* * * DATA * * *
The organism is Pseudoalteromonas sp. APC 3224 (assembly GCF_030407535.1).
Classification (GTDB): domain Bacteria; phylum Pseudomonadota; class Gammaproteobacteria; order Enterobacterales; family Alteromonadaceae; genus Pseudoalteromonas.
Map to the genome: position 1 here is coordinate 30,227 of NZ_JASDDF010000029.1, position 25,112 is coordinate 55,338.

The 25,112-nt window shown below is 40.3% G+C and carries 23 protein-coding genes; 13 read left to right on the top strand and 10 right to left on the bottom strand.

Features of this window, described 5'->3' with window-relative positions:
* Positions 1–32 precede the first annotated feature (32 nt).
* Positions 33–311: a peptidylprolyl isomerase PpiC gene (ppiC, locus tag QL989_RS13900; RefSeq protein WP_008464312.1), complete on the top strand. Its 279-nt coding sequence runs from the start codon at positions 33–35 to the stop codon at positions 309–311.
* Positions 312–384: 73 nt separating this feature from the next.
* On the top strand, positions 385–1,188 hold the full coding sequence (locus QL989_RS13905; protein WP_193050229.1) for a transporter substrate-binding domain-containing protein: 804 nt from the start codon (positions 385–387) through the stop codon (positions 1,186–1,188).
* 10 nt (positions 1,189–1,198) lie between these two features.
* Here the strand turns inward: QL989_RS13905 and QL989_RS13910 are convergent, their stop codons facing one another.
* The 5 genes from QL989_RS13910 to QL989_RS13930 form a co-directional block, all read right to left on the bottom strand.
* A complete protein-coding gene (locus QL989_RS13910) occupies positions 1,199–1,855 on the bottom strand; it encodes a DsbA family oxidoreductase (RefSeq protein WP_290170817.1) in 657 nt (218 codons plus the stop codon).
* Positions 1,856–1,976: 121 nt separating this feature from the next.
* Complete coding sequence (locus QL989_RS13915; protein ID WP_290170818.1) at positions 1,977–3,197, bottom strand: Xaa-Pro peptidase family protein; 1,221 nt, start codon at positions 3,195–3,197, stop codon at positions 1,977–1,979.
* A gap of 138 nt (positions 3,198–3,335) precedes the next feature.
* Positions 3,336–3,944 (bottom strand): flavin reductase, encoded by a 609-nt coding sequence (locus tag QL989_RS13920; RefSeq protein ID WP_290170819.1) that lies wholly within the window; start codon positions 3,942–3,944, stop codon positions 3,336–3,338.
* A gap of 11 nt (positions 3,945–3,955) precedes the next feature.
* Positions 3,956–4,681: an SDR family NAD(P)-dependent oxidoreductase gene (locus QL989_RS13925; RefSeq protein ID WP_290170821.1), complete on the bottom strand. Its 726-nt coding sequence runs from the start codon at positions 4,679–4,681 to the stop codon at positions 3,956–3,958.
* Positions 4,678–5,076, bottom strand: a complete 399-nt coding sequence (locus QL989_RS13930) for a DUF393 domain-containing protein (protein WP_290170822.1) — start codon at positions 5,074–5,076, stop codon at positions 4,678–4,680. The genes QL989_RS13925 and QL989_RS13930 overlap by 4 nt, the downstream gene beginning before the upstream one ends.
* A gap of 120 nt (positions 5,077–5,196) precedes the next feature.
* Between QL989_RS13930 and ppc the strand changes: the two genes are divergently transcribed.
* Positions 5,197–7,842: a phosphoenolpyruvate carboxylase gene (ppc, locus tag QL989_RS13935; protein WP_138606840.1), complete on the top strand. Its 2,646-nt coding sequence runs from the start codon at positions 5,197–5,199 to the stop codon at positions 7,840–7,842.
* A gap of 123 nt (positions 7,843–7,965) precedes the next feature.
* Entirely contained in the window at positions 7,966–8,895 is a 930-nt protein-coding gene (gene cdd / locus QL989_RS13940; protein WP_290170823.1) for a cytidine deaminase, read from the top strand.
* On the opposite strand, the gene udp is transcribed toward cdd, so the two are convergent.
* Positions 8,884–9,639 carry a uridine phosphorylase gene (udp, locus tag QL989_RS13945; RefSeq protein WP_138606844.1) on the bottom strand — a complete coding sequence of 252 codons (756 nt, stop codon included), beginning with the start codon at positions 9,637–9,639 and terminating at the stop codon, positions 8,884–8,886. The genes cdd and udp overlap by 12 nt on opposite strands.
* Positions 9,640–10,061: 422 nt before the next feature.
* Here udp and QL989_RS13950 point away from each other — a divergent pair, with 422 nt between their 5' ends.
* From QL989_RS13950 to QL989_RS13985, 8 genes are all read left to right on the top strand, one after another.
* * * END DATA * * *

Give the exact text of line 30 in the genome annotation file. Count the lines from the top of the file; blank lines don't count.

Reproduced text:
* From QL989_RS13950 to QL989_RS13985, 8 genes are all read left to right on the top strand, one after another.